Car rental is good value if you go through a company like Holiday Autos (0870 400 0000, www.holidayautos.com), which quotes £135 a week for a group-A (ie tiny) car picked up from Ajaccio in May, with nothing extra to pay locally; this compares with £190 if you book through Corsican Places. But for anyone prepared to have a bit of an adventure on their holiday, public transport in Corsica is both cheap and fun.

Q. My son, aged 10, is keen that he and I go camping together, probably in the UK or Europe, next summer. He is keen on the whole experience (pitching tent, cooking etc) and a pre-packaged camping holiday on a site is not what he has in mind. Is there a way we can go camping, perhaps in a group, without having to get all the necessary stuff together ourselves and approaching an amenable farmer for permission to camp on his land? Jonathan Masters, Battersea, London

A. Yes, there are a couple of ways that you and your son can go camping in a group. Your first stop should be to contact the Camping and Caravanning Club (024-7669 4995, www.campingandcaravanningclub.co.uk). This organisation operates a Camping Club Youth programme for 12- to 21-year-olds, and a Camping Club Juniors for eight- to 12-year olds. These give youngsters the opportunity to camp, with parents, at organised events around Britain. If your son really gets into it, they also run training schemes in basic camping skills.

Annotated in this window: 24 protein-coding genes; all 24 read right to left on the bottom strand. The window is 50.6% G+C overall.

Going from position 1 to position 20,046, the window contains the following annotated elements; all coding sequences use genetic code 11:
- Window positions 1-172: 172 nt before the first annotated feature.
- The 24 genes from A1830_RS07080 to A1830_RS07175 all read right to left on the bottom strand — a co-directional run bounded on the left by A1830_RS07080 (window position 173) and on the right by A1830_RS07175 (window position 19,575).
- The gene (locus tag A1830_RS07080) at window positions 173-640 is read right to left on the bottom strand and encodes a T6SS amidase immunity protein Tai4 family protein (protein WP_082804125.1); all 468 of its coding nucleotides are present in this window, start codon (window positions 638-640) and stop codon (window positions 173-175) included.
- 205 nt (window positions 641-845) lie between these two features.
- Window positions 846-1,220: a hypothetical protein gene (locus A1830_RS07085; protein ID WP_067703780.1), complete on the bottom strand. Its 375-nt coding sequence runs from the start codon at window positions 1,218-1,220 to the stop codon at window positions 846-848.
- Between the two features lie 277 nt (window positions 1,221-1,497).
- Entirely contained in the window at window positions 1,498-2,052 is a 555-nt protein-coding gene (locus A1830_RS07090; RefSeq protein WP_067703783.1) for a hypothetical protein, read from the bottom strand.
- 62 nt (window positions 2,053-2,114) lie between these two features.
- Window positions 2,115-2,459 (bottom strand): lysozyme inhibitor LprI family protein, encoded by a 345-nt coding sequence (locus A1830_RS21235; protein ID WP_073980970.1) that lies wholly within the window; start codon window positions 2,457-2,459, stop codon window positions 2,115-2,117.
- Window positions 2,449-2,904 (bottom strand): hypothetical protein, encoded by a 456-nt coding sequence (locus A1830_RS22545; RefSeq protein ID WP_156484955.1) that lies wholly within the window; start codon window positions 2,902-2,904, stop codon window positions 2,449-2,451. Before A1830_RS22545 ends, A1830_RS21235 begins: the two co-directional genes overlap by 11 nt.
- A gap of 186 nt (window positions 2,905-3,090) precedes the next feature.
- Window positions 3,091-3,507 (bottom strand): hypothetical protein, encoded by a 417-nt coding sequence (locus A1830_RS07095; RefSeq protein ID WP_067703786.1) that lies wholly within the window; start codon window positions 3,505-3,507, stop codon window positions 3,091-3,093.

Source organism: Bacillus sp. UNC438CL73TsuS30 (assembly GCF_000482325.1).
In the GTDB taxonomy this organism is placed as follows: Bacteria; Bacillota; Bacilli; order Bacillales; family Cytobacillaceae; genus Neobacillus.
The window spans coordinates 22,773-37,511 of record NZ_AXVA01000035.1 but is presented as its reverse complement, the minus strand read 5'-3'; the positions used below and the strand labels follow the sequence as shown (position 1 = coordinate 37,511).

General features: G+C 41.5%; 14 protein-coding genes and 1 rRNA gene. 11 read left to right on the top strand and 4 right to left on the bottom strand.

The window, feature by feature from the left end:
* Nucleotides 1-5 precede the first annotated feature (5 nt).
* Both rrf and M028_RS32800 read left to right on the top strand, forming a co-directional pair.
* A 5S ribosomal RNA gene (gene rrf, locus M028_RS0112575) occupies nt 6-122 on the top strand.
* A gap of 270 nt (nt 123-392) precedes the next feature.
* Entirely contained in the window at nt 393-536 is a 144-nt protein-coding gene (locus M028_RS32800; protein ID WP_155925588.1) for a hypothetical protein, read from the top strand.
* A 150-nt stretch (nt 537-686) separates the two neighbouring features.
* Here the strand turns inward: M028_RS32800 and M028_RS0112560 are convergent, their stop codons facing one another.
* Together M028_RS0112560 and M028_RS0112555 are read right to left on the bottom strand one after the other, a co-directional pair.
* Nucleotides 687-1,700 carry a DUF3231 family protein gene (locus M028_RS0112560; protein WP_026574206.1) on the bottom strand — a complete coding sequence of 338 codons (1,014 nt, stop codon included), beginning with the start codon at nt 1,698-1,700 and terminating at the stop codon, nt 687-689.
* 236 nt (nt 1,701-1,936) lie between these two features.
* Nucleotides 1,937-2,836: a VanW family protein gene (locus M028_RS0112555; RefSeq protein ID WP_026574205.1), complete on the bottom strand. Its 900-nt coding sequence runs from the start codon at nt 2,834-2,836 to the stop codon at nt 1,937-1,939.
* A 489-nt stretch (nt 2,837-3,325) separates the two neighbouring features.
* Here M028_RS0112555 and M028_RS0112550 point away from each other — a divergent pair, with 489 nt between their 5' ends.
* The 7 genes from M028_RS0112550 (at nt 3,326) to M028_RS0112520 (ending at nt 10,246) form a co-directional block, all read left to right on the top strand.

You do, however, need your own equipment. But this need not be particularly expensive - you can get an adequate two-man tent for under £60, which could solve a Christmas gift problem.

My other suggestion, is that you look at what the Scout Association (0845 300 1818, www.scoutbase.org.uk) offers. Is your son a Cub? Boys remain in the Cubs until 10 and a half, when they transfer to the Scouts. Many Cub Scout packs organise "Dads and Lads" camps. Usually, equipment is provided for these trips.